Today, it’s easy to defend the merits of steering Berkeley Lab toward energy and environment research. But not everyone welcomed this new tack in the beginning. Looking back in 1993, Bob Budnitz, the second division director from 1975 to 1978, recalled the skepticism the division faced: “There were many, many people here who felt that what we were doing wasn’t physics and it wasn’t engineering and we shouldn’t be doing it.”

A mobile atmospheric research lab, operated by Craig Hollowell and Greg Traynor, part of the Lab's air-pollution research program.

A mobile atmospheric research lab, operated by Craig Hollowell and Greg Traynor, part of the Lab’s air-pollution research program.

Even the AEC balked. After Rosenfeld published several papers that stressed the importance of conservation rather than energy production, AEC officials asked to review all Lab reports prior to publication. Sessler refused to comply, and backed by University of California President Charles Hitch, successfully fought the request. “We’re a science institution, and we needed to be free to publish what we wanted,” recalled Sessler.

Thanks in part to this doggedness, Berkeley Lab’s research portfolio was forever changed. From 1973 to 1980, applied science at the Lab grew to become equal in size to basic research, while basic research maintained a constant level. Today, Berkeley Lab is synonymous with energy-efficient appliance standards, innovative lighting technologies, pioneering atmospheric aerosol and indoor air quality studies, energy use analyses, and better batteries and cleaner combustion technologies.

The boom in applied science also yielded new divisions. In 1977, the Energy and Environment Division (later renamed to today’s Environmental Energy Technologies Division) was split into two, one for energy and environment research and one for Earth Sciences, where scientists tackled seismic research, geothermal energy and the disposal of nuclear wastes. Also in 1977, the Lab’s fusion energy research activities were incorporated into today’s Accelerator and Fusion Research Division.

Like the bumper sticker says, Lab scientists also acted locally. In the 1970s, Lab engineers and computer scientists helped develop and install an improved scheduling system that allowed Bay Area Rapid Transit trains to run more efficiently.

As Berkeley Lab retooled itself to address the nation’s energy problems, so did the federal government. In 1975, the Atomic Energy Commission slipped into history when President Ford signed a measure to form the Energy Research and Development Agency, which began oversight of Berkeley Lab and all AEC Labs. This agency, in turn, changed three years later, when President Carter established the Department of Energy.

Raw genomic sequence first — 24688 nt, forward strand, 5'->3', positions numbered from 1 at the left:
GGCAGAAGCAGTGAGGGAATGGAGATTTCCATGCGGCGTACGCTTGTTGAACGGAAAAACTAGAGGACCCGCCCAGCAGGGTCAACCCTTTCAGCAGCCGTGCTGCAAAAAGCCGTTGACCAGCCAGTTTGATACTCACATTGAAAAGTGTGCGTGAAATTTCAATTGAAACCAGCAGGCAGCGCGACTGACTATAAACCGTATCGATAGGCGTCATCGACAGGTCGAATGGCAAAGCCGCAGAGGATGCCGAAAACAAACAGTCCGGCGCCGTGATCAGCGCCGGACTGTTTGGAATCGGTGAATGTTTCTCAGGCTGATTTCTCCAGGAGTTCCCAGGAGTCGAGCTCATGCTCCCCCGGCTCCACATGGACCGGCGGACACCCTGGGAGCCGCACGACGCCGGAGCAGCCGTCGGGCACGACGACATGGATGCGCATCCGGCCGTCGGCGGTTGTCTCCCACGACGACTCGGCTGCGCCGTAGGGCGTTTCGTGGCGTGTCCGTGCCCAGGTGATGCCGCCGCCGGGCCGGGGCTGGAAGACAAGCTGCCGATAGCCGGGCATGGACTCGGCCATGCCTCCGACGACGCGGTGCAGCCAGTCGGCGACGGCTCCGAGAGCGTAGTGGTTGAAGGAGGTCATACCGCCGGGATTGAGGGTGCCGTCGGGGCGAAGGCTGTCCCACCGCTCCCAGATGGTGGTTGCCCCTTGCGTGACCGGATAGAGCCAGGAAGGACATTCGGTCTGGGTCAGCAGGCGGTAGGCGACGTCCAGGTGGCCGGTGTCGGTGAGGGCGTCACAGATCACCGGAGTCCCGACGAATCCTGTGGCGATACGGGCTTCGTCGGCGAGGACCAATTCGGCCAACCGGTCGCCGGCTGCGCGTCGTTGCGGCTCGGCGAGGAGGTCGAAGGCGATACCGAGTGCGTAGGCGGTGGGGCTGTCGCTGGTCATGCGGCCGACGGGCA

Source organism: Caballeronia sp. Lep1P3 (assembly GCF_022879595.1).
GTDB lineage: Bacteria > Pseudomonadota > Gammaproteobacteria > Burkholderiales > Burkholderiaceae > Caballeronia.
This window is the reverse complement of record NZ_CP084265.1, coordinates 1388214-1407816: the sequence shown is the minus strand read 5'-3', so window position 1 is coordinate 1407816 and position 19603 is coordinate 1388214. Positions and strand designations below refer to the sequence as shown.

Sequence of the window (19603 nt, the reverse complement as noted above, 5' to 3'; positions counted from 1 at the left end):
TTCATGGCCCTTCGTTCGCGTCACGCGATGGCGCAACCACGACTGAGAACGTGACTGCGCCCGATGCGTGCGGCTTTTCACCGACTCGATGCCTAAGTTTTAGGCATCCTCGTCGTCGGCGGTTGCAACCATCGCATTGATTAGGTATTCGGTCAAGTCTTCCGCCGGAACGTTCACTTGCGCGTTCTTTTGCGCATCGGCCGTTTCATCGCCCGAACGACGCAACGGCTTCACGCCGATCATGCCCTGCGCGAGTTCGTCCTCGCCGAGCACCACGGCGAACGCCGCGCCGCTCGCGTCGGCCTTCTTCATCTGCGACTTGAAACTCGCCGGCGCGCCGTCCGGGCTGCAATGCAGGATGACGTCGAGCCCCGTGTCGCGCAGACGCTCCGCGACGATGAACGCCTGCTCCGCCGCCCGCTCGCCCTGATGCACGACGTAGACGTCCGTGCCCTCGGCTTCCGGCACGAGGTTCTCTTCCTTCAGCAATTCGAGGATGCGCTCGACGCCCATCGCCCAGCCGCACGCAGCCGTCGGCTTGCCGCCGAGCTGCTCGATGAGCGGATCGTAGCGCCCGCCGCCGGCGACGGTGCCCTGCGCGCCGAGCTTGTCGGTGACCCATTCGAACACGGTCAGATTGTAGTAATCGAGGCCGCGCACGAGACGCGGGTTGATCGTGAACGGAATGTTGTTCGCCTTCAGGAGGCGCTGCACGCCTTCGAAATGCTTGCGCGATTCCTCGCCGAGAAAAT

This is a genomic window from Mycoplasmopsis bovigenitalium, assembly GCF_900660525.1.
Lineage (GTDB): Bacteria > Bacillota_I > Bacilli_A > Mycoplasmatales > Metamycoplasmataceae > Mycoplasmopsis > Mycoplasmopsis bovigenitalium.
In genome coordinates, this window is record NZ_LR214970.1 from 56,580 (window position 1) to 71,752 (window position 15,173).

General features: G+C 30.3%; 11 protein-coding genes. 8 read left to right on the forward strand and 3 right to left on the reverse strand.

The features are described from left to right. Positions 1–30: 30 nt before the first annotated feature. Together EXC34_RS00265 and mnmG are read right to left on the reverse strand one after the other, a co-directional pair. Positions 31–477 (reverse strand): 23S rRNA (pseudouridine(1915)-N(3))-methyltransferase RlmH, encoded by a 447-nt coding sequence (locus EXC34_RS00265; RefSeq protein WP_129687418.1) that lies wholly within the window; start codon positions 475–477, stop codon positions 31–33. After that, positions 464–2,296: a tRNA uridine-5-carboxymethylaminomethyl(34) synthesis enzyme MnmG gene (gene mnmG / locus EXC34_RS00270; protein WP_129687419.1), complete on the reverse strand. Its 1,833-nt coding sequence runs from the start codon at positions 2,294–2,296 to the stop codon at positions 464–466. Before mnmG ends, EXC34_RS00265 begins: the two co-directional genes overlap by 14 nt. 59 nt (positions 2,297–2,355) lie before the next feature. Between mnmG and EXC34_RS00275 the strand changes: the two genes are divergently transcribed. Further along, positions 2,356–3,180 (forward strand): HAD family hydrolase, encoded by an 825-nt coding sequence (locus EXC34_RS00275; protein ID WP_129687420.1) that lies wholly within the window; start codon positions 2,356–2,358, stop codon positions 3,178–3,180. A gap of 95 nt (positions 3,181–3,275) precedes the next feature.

Despite Berkeley Lab’s newly minted role as a leader in energy and conservation research, it remained a heavy hitter in physics and other basic research. As Sessler stated in a 1973 memo to Lab staff, “If LBL is to remain the unique national asset that it has been, it must, while executing socially significant research programs, maintain its strong fundamental research base.”

The SuperHilac, successor to the HILAC.

The SuperHilac, successor to the HILAC.

In this vein, the 1970s saw the creation of the super-heavy ion linear accelerator, or SuperHILAC, which could accelerate ions as heavy as uranium. An upgraded version of an accelerator built in 1957, the SuperHILAC opened the door to the creation of synthetic elements beyond uranium, also known as transuranium elements. Seaborgium, one such element, was discovered in 1974 in an experiment conducted at Berkeley Lab by a team of researchers led by Lab physicist Albert Ghiorso and Lawrence Livermore National Lab’s Kenneth Hulet.

Lab physicists, led by Gerson Goldhaber and George Trilling, were also instrumental in the November 11, 1974, discovery of the J/psi particle at the Stanford Linear Accelerator Center (SLAC). This important discovery, which sparked a rapid change in high-energy physics and resulted in a Nobel Prize, would eventually become known as the “November Revolution.” It also led to the construction of an even larger electron-positron collider, called PEP. This project, conducted jointly with SLAC, was one of the biggest undertakings at the Lab in the 1970s, and yielded the first new high-energy accelerator involving the Lab since the Bevatron of the early 1950s.

Also in 1974, Lab physicist Dave Nygren proposed the Time Projection Chamber, a revolutionary system for detecting subatomic particles that remains a mainstay of high-energy physics research at accelerators throughout the world.